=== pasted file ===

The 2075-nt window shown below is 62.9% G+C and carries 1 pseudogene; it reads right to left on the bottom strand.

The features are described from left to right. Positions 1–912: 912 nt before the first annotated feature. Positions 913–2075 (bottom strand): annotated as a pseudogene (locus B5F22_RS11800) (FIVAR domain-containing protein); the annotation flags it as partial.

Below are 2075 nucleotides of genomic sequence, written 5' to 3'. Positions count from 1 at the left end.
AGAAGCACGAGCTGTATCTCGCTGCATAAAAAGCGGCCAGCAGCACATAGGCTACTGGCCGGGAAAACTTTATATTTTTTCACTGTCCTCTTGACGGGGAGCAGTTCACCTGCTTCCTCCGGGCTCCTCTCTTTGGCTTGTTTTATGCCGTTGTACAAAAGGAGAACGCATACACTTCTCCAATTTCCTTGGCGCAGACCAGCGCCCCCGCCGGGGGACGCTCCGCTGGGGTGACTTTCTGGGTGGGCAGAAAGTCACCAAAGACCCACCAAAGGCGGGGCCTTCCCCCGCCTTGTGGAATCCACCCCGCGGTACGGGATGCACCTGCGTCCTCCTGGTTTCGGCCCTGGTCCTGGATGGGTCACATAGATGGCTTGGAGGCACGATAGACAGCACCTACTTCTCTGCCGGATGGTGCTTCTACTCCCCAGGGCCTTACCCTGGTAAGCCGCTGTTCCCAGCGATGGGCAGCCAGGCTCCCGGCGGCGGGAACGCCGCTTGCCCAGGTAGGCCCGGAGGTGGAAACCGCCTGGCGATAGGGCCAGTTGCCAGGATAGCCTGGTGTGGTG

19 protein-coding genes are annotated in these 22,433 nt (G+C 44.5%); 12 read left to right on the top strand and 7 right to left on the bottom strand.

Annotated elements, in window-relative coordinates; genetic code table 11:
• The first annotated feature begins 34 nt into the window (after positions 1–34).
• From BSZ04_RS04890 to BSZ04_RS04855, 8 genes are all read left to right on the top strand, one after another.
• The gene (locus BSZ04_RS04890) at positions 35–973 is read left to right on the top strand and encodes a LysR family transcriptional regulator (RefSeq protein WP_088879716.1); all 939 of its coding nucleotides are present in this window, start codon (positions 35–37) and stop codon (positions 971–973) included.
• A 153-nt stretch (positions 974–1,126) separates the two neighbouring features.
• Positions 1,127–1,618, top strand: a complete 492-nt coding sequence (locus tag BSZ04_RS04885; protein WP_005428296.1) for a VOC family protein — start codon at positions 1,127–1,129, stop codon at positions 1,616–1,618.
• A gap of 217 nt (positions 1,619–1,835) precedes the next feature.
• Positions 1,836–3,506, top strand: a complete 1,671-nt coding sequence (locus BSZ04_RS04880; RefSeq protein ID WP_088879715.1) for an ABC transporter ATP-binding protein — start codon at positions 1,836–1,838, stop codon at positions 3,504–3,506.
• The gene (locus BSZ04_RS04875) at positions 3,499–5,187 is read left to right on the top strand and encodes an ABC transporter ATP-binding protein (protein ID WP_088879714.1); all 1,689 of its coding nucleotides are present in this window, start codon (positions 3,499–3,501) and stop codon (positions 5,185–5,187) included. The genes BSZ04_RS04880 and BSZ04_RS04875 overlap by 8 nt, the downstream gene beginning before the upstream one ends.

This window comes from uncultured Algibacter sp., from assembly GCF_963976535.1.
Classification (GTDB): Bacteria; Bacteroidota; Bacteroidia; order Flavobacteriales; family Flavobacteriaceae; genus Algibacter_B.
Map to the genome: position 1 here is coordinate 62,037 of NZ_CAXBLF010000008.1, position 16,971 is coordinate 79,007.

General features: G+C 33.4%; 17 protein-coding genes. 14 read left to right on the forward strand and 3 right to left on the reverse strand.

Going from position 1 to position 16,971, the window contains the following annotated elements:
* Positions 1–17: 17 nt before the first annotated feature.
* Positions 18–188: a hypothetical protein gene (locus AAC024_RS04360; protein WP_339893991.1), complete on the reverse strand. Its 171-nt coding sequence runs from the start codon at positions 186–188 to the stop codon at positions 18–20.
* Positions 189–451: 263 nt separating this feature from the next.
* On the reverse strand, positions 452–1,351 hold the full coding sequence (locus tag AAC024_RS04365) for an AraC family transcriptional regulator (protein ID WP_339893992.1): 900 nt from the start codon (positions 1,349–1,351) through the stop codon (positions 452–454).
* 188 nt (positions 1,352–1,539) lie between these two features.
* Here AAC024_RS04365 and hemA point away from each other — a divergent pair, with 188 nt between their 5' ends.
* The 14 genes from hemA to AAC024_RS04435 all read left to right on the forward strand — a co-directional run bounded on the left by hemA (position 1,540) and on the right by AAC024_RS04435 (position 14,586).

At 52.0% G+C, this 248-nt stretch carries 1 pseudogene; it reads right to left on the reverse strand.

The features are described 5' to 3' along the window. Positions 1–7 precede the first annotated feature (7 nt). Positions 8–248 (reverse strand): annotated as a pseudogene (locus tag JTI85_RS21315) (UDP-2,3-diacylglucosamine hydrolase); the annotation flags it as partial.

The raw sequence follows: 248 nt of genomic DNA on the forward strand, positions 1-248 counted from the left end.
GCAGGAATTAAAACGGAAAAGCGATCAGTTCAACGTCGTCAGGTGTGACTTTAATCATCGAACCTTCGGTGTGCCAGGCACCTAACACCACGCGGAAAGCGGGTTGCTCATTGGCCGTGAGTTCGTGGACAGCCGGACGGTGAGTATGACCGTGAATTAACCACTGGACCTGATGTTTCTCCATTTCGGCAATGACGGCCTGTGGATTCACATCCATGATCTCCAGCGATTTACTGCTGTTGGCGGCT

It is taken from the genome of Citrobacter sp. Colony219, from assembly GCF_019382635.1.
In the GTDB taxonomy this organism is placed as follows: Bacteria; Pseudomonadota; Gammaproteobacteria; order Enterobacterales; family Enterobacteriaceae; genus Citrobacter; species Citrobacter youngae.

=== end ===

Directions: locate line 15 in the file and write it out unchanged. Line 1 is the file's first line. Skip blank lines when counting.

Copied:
This window comes from uncultured Algibacter sp., from assembly GCF_963976535.1.